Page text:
The Think, a squat
, battery-powered city car
, celebrated its official production launch in Aurskog, Norway, late last month. After presiding over a modest ribbon-cutting ceremony, Jan-Olaf Willums, Think Global's chief executive, took a visitor on a careering
spin through the factory's icy car park.
Asked whether the car - barely three metres long - was safe, Mr Willums cited the $150m spent on it by Ford Motor, the brand's former owner, including on developing a crash-resistant steel frame that will help the car meet European and US safety standards. But were the electric cars, with their plastic panels, durable
? Mr Willums smiles before delivering a swift karate-style kick to the side of the car, leaving no mark.
Norway, with high wages and fewer than 3m vehicles on the road, does not seem a logical place to build cars. However, automaking executives from as far afield
as China and Brazil have made the trek north to Aurskog to call on Mr Willums and his colleagues. And the 61-year-old entrepreneur has been hitting the road to see investors and potential partners as far away as Silicon Valley.
With oil prices rising, concerns about global warming, traffic congestion
growing and hybrid petrol-electric cars
such as the Toyota Prius selling well, the race to develop viable all-electric vehicles with an acceptable driving range and retail price is accelerating.
Big carmakers such as Renault/Nissan and Daimler's Smart brand are testing prototypes or working with suppliers to develop cheaper and more reliable lithium-ion batteries. Think says it has battery supply contracts with three companies, and is moving into production. It plans to begin selling its cars in Norway, Denmark, Switzerland and the UK next year, with projected sales of 10,000 cars in 2009 and double that by 2011.
The brand will dispense with
expensive, vehicle-packed showrooms, marketing cars online and inviting customers to design their own Thinks in brand stores like those run by Apple. It will eschew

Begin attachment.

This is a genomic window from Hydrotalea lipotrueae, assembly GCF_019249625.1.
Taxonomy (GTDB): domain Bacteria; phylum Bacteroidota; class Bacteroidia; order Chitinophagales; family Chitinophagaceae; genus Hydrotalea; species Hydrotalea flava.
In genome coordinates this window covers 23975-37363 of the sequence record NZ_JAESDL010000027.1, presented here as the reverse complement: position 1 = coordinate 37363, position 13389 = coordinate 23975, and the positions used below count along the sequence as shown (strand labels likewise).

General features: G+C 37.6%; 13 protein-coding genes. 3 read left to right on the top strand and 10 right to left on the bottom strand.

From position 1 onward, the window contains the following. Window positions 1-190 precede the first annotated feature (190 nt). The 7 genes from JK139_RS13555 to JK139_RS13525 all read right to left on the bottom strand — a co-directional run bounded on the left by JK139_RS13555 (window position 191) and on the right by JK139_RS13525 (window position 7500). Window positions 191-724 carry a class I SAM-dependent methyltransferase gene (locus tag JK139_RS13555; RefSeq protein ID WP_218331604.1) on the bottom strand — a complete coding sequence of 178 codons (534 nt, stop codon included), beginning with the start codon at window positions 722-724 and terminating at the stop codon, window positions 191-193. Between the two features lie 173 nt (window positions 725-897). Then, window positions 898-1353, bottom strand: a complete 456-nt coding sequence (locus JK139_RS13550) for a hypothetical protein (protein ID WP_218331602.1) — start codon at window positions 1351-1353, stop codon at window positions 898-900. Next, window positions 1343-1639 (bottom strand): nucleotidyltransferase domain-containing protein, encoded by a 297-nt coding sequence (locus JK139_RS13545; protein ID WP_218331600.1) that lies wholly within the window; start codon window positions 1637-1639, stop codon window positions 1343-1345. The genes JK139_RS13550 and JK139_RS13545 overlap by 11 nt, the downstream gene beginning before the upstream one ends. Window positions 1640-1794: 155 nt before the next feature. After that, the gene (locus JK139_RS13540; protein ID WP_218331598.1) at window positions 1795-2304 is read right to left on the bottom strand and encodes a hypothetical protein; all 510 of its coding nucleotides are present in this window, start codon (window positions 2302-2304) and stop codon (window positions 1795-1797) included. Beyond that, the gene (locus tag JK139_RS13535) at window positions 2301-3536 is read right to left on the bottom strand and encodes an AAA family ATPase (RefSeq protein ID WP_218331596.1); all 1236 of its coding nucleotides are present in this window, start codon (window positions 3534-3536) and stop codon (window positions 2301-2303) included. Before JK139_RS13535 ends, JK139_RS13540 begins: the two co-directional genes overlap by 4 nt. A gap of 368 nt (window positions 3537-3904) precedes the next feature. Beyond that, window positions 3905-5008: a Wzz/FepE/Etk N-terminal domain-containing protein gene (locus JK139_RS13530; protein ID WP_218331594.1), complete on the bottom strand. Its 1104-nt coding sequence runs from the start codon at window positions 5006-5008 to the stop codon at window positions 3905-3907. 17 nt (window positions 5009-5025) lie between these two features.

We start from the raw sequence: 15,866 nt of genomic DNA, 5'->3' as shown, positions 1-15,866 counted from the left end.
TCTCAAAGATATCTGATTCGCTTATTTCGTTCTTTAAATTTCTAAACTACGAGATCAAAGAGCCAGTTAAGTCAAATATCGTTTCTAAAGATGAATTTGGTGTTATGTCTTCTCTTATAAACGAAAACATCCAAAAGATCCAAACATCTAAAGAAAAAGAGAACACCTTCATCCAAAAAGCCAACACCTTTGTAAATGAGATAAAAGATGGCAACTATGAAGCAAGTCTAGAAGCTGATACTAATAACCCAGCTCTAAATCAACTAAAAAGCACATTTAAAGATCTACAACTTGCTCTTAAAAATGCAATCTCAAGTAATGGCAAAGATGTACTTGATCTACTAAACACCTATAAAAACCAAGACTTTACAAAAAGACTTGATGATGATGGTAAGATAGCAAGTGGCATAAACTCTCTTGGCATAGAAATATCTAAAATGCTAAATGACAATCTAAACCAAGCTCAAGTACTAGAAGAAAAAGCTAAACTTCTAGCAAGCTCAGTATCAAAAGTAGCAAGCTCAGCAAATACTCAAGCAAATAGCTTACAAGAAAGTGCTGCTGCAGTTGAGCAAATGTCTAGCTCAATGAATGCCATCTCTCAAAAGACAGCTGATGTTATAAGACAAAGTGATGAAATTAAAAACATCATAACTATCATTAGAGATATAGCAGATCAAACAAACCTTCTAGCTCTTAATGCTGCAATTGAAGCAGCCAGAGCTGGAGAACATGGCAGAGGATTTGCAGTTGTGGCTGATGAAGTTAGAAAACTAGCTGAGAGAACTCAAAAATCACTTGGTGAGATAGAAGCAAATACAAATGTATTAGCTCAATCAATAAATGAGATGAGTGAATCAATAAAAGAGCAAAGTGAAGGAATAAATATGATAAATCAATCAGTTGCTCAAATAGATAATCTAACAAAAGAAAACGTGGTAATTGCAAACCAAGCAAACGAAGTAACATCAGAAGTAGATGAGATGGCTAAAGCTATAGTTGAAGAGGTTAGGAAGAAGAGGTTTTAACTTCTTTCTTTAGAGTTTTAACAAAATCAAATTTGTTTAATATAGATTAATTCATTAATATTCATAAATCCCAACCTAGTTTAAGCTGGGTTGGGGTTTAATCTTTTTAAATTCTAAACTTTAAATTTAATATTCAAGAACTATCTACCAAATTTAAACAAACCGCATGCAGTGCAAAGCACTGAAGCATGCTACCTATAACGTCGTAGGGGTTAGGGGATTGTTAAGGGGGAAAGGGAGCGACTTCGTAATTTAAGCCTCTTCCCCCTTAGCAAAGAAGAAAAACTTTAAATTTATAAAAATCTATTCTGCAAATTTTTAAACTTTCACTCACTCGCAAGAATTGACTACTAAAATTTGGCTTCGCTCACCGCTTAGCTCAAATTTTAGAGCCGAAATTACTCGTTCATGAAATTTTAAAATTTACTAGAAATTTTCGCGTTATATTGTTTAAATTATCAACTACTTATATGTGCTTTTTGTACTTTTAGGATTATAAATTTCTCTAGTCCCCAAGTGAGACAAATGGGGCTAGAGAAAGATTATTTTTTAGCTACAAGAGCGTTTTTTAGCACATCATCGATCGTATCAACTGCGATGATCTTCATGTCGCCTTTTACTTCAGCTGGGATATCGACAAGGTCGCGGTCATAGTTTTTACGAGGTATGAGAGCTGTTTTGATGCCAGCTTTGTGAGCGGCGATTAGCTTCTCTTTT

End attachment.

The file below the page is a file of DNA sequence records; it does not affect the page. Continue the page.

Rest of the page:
conventional advertising, relying instead on "guerrilla marketing" and deals with car-sharing companies to put trendsetting urbanites
into its cars.
Employing the leanest of lean manufacturing techniques, Think will do no body or parts production itself. It is receiving production advice from Porsche Consulting and assembles the cars from steel frames made in Thailand and plastic panels from Turkey.
the high costs of the cars' batteries and alleviate
doubts about their longevity
, it will retain ownership of them, charging customers for the "naked" car plus a monthly fee for battery use, maintenance, carbon offsetting
, and other "peace-of-mind" services. Each Think will be connected via computer to a team of technicians who can monitor the battery's performance and spot potential problems. More than just a set of greener wheels, the Norwegians are promising car buyers a wired-up "intelligent car" that can be integrated via computer for car pooling, fleet management
, car sharing or rental schemes.
"We want to do what modern companies like Google and Apple are doing that Ford and GM are not doing," says Mr Willums. Over time, he says, Think could even become "more of a service provider than a car company".
The notion of reinventing the wheel in the punishingly competitive auto industry might sound implausible or even hubristic
. Yet Mr Willums, a former head of Volvo Petroleum and self-described "serial entrepreneur", has good credentials